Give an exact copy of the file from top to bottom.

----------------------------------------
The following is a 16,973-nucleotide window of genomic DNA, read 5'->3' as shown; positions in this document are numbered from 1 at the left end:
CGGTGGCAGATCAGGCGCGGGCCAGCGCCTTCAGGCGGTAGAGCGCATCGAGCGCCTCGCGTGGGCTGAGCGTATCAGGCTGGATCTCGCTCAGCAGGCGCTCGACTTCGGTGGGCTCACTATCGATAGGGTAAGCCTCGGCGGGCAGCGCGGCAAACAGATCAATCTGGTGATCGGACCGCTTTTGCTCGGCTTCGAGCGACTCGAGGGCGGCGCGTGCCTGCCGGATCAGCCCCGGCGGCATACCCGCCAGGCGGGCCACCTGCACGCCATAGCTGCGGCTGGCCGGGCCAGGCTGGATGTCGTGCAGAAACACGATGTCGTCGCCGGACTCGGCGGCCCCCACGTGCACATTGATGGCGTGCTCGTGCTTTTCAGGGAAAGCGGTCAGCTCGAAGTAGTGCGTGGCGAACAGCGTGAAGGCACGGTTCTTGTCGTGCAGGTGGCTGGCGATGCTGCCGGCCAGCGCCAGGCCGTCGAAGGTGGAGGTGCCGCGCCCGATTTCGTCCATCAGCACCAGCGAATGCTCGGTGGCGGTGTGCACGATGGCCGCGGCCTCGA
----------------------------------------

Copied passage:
The following is a 16,973-nucleotide window of genomic DNA, read 5'->3' as shown; positions in this document are numbered from 1 at the left end:
CGGTGGCAGATCAGGCGCGGGCCAGCGCCTTCAGGCGGTAGAGCGCATCGAGCGCCTCGCGTGGGCTGAGCGTATCAGGCTGGATCTCGCTCAGCAGGCGCTCGACTTCGGTGGGCTCACTATCGATAGGGTAAGCCTCGGCGGGCAGCGCGGCAAACAGATCAATCTGGTGATCGGACCGCTTTTGCTCGGCTTCGAGCGACTCGAGGGCGGCGCGTGCCTGCCGGATCAGCCCCGGCGGCATACCCGCCAGGCGGGCCACCTGCACGCCATAGCTGCGGCTGGCCGGGCCAGGCTGGATGTCGTGCAGAAACACGATGTCGTCGCCGGACTCGGCGGCCCCCACGTGCACATTGATGGCGTGCTCGTGCTTTTCAGGGAAAGCGGTCAGCTCGAAGTAGTGCGTGGCGAACAGCGTGAAGGCACGGTTCTTGTCGTGCAGGTGGCTGGCGATGCTGCCGGCCAGCGCCAGGCCGTCGAAGGTGGAGGTGCCGCGCCCGATTTCGTCCATCAGCACCAGCGAATGCTCGGTGGCGGTGTGCACGATGGCCGCGGCCTCGA